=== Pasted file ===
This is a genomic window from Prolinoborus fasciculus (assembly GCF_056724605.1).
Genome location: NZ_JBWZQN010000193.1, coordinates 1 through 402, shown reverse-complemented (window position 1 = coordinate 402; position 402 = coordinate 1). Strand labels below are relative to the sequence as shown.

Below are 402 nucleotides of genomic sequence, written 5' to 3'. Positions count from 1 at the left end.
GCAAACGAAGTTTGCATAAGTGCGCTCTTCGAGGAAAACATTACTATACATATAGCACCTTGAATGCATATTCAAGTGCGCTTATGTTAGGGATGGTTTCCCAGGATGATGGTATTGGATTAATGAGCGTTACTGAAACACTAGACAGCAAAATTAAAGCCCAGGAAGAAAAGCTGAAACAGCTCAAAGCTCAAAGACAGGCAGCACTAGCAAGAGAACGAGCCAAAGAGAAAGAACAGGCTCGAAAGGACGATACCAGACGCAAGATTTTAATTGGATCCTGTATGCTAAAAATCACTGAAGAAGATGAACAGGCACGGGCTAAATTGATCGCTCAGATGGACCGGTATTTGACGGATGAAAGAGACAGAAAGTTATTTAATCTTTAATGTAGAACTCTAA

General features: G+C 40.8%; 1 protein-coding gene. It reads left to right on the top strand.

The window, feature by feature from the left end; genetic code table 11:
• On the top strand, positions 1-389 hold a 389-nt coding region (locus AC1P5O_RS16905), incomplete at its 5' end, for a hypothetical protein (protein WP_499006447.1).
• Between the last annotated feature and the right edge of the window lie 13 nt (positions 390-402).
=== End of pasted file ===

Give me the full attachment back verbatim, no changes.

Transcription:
This is a genomic window from Prolinoborus fasciculus (assembly GCF_056724605.1).
Genome location: NZ_JBWZQN010000193.1, coordinates 1 through 402, shown reverse-complemented (window position 1 = coordinate 402; position 402 = coordinate 1). Strand labels below are relative to the sequence as shown.

Below are 402 nucleotides of genomic sequence, written 5' to 3'. Positions count from 1 at the left end.
GCAAACGAAGTTTGCATAAGTGCGCTCTTCGAGGAAAACATTACTATACATATAGCACCTTGAATGCATATTCAAGTGCGCTTATGTTAGGGATGGTTTCCCAGGATGATGGTATTGGATTAATGAGCGTTACTGAAACACTAGACAGCAAAATTAAAGCCCAGGAAGAAAAGCTGAAACAGCTCAAAGCTCAAAGACAGGCAGCACTAGCAAGAGAACGAGCCAAAGAGAAAGAACAGGCTCGAAAGGACGATACCAGACGCAAGATTTTAATTGGATCCTGTATGCTAAAAATCACTGAAGAAGATGAACAGGCACGGGCTAAATTGATCGCTCAGATGGACCGGTATTTGACGGATGAAAGAGACAGAAAGTTATTTAATCTTTAATGTAGAACTCTAA

General features: G+C 40.8%; 1 protein-coding gene. It reads left to right on the top strand.

The window, feature by feature from the left end; genetic code table 11:
• On the top strand, positions 1-389 hold a 389-nt coding region (locus AC1P5O_RS16905), incomplete at its 5' end, for a hypothetical protein (protein WP_499006447.1).
• Between the last annotated feature and the right edge of the window lie 13 nt (positions 390-402).